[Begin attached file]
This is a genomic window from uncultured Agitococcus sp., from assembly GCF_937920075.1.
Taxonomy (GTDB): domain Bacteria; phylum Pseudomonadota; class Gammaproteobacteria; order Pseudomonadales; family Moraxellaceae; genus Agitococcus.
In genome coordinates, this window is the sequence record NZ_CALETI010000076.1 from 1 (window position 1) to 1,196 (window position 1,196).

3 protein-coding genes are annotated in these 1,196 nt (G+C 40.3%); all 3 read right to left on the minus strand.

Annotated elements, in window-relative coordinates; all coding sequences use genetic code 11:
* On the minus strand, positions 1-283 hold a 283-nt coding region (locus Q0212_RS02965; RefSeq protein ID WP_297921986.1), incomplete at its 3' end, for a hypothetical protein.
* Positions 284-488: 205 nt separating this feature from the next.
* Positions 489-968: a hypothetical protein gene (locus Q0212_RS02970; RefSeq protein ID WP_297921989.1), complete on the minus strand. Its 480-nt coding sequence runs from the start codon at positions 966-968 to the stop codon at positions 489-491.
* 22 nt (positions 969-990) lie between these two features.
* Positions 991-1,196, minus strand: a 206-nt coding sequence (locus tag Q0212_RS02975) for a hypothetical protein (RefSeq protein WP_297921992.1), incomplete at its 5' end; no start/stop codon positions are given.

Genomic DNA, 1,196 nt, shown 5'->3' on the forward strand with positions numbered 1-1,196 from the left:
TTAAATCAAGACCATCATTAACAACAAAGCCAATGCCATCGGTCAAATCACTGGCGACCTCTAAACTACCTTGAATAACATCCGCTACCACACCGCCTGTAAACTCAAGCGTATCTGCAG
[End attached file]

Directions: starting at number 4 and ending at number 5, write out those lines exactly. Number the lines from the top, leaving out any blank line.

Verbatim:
3 protein-coding genes are annotated in these 1,196 nt (G+C 40.3%); all 3 read right to left on the minus strand.

Annotated elements, in window-relative coordinates; all coding sequences use genetic code 11: